malignant syndrome: Possible relationship between Neuroleptic Treatment
And Smoking Cessation
Mª José Martín Vázquez PhD MPsych*, Teresa Jimeno
Eur. J. Psychiat. v.21 n.4 Zaragoza
We report the case of M., a schizophrenic patient who
was treated with high doses of antipsychotics for a long time allowing
him to be stable for years. He then decided to give up smoking and two
weeks later he suffered a syndrome diagnosed as Neuroleptic Malignant
Syndrome with somatic complications. This caused his death two months
after the start of the symptoms. We discuss the implications of smoking
cessation in the origin of the syndrome due to a lower metabolism of
psychotropic medications, which previously had been well tolerated. We
conclude that it is important to take into account the smoking and
caffeine intake of these patients, as well as other metabolic inductor
or inhibitor drugs.
This kind of interaction is well known. The classic examples
occur in neurology, with various combinations of anticonvulsant
medications. The outcomes usually are not as serious as in
This case is particularly tricky because of the rarity of Neuroleptic
Malignant Syndrome (NMS), and because of the time course.
NMS onset ranges from 1-44 days following
administration of neuroleptic drug; mean onset is 10 days. Lazarus et
al reported NMS occurring in 67% of patients within 1 week and 96% of
patients within 30 days following administration of neuroleptics.
This particular person had been on a stable medication regimen for two
years, so the index of suspicion would have been lowered. As
the authors point out, the cessation of smoking probably was a major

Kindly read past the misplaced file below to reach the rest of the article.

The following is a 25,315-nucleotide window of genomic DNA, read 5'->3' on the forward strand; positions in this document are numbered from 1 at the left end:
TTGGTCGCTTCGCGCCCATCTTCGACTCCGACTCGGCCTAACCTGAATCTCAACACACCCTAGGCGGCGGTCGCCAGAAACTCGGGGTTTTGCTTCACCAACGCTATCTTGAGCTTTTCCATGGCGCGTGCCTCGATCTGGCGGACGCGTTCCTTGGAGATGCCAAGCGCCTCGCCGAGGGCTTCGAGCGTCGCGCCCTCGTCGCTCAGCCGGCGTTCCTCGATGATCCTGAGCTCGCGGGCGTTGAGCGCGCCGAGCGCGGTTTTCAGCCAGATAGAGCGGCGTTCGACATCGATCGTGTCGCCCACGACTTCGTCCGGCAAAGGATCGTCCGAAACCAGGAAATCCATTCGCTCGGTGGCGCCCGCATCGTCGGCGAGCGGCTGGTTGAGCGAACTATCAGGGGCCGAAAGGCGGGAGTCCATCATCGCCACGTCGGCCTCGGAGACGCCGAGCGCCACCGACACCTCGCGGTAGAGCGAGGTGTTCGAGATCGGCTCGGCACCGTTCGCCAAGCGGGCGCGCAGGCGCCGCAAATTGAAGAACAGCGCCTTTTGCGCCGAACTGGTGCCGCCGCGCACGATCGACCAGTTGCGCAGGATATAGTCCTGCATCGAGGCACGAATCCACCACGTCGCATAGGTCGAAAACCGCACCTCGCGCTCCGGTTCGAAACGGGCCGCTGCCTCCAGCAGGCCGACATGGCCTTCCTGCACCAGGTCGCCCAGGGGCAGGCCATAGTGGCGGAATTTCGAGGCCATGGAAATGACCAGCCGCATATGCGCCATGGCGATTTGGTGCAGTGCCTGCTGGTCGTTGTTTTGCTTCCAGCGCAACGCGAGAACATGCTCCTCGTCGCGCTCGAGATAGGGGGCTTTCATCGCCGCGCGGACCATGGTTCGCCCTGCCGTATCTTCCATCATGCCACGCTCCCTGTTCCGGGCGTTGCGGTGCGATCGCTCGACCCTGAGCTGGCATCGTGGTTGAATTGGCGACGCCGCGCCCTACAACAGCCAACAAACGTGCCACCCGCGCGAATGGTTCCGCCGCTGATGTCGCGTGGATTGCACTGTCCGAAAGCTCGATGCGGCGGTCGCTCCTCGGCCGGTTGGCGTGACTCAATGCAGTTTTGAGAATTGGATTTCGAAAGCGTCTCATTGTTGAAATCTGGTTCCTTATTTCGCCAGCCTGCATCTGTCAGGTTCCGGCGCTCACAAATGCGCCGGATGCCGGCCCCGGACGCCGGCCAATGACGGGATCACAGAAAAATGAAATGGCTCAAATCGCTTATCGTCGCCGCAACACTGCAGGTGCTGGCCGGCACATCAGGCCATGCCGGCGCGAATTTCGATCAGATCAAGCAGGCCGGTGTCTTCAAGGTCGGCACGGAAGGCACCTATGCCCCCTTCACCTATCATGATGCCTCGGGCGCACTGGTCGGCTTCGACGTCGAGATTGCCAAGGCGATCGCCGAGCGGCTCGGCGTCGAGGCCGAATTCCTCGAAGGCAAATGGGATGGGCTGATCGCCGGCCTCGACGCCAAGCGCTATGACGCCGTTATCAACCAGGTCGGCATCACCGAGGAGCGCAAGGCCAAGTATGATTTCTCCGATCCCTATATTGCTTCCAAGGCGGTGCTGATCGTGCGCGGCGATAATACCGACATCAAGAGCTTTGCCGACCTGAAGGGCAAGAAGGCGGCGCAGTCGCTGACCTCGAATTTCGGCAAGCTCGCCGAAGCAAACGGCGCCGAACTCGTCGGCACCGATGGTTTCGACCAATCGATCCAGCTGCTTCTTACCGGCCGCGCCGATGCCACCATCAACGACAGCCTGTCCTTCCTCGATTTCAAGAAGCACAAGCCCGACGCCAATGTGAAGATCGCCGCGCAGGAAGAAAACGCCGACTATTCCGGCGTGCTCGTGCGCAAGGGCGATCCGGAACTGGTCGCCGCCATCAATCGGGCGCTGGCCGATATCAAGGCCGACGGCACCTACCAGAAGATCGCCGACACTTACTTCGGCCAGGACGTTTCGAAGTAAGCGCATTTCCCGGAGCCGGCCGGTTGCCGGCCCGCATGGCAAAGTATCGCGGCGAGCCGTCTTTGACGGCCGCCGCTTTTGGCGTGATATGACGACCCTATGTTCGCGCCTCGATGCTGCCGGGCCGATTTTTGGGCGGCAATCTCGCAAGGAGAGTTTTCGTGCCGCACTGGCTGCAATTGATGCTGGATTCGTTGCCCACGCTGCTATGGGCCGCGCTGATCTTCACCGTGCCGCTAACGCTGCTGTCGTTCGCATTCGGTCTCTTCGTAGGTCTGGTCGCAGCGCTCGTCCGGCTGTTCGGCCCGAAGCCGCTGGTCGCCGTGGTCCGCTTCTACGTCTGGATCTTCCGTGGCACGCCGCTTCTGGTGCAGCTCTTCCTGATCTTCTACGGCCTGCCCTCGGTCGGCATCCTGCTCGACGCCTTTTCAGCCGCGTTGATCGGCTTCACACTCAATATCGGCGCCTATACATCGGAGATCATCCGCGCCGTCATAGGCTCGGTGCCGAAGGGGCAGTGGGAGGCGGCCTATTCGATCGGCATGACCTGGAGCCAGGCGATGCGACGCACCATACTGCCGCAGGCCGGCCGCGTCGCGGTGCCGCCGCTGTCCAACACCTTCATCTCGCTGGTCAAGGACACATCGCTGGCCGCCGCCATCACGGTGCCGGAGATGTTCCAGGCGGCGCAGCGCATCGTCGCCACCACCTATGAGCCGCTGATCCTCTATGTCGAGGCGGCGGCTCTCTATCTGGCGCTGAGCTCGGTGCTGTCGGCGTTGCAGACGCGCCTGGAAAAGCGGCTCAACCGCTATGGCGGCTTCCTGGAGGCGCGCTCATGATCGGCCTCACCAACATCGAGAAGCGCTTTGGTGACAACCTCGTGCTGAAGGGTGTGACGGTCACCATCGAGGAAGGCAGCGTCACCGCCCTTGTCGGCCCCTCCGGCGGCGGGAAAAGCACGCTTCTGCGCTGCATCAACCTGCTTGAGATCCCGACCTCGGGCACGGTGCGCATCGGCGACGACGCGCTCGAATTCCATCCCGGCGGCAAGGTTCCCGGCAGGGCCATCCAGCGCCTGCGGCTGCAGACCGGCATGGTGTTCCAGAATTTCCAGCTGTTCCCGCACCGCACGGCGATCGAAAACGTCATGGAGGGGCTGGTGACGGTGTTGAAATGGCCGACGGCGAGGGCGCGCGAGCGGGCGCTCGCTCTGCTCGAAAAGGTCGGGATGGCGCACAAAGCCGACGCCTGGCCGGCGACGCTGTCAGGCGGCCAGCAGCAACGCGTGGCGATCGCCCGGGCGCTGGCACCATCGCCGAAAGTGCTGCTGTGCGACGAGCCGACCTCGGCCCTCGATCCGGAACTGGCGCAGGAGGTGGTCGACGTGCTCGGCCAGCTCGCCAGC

contributing factor. He had been smoking 80 cigarettes per
day, but quit about two weeks before the onset of symptoms.
Cigarette smoking lowers the levels of many antipsychotic medications:
Tobacco smoking seems to act upon cytochrome CYP1A2,
inducing neuroleptic metabolism, mainly on clozapine and olanzapine,
and polymorphisms within the variation in the cytochrome P450, frequent
for isoenzyme 1A2, may influence drug-induced adverse effects and drug
efficacy. Several studies suggest that smokers need higher levels of
antipsychotics than non-smokers. Smoking can lower the blood levels of
some antipsychotics by as much as 50%. Neuroleptic toxicity can appear
two-to-four weeks after smoking cessation. This effect may be related
to the lack of metabolic induction by smoking.
Smoking cessation may have led to an increase in the level of
olanzapine, which seems to be the culprit in this case.
(Risperidone is metabolized by CYP2D6.)
The patient described in the report had several risk factors.
He was being treated aggressively: the antipsychotics were
risperidone 3 mg/day, injectable risperidone 100 mg/15 days, and
olanzapine 10 mg/day; he was male (2:1 risk); and he also was taking a
high dose of topiramate (600mg), along with a modest dose of lithium
(800mg). Both topiramate and lithium are thought to increase
the risk of NMS. The article also mentions that working in a
hot environment may have been a contributing factor.
These kinds of cases often seem obvious in retrospect.
However, patients are not treated retrospectively.
For that reason, it is good to study these case reports and
keep a clear understanding of the risks involved in treatment.